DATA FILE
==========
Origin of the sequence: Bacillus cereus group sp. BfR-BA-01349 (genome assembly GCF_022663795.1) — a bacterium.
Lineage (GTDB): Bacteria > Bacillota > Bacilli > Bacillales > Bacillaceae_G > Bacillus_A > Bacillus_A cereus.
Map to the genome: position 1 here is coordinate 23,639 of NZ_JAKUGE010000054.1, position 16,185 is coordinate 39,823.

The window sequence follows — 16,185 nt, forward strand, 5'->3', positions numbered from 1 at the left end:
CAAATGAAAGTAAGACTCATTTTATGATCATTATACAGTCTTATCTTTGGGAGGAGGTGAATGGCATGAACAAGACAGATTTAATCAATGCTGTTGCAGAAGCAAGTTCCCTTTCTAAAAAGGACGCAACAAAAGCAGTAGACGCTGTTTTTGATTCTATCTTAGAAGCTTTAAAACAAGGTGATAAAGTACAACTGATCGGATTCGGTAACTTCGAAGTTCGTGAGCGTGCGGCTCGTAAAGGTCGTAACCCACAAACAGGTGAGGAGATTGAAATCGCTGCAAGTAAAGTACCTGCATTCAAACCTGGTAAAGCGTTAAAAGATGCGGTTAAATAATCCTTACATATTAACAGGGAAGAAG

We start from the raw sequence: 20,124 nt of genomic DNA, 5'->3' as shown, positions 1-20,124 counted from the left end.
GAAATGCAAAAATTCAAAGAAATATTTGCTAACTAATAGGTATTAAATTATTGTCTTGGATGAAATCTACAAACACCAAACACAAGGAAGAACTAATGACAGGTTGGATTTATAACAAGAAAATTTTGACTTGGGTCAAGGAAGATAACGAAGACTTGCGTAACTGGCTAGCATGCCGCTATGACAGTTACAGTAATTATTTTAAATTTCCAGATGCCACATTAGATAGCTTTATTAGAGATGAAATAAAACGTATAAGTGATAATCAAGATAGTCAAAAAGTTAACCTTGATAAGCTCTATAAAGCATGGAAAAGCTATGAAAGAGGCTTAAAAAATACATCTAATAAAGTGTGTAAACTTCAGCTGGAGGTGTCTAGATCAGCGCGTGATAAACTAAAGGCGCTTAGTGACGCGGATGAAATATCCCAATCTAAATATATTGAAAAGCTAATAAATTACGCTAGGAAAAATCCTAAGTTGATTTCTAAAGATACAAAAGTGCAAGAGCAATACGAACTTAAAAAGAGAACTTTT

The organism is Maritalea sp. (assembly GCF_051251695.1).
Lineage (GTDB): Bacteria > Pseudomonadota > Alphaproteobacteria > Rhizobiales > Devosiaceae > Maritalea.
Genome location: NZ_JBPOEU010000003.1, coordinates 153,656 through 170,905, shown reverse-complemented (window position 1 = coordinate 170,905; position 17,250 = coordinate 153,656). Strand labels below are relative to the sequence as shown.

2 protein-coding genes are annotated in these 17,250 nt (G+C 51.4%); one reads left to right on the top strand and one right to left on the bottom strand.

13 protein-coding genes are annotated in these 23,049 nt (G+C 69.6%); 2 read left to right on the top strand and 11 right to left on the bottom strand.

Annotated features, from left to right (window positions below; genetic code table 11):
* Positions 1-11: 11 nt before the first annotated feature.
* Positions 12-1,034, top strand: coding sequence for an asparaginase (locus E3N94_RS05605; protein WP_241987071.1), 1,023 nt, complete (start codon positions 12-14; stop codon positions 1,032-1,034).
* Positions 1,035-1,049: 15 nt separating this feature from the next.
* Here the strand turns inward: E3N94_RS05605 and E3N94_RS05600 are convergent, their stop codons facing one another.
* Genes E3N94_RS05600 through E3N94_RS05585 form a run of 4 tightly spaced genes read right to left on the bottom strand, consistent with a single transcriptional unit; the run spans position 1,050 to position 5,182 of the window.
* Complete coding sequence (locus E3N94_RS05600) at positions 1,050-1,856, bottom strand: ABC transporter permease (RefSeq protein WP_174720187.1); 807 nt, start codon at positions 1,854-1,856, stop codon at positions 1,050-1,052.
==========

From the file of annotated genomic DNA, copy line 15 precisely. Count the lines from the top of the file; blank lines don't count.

* Positions 12-1,034, top strand: coding sequence for an asparaginase (locus E3N94_RS05605; protein WP_241987071.1), 1,023 nt, complete (start codon positions 12-14; stop codon positions 1,032-1,034).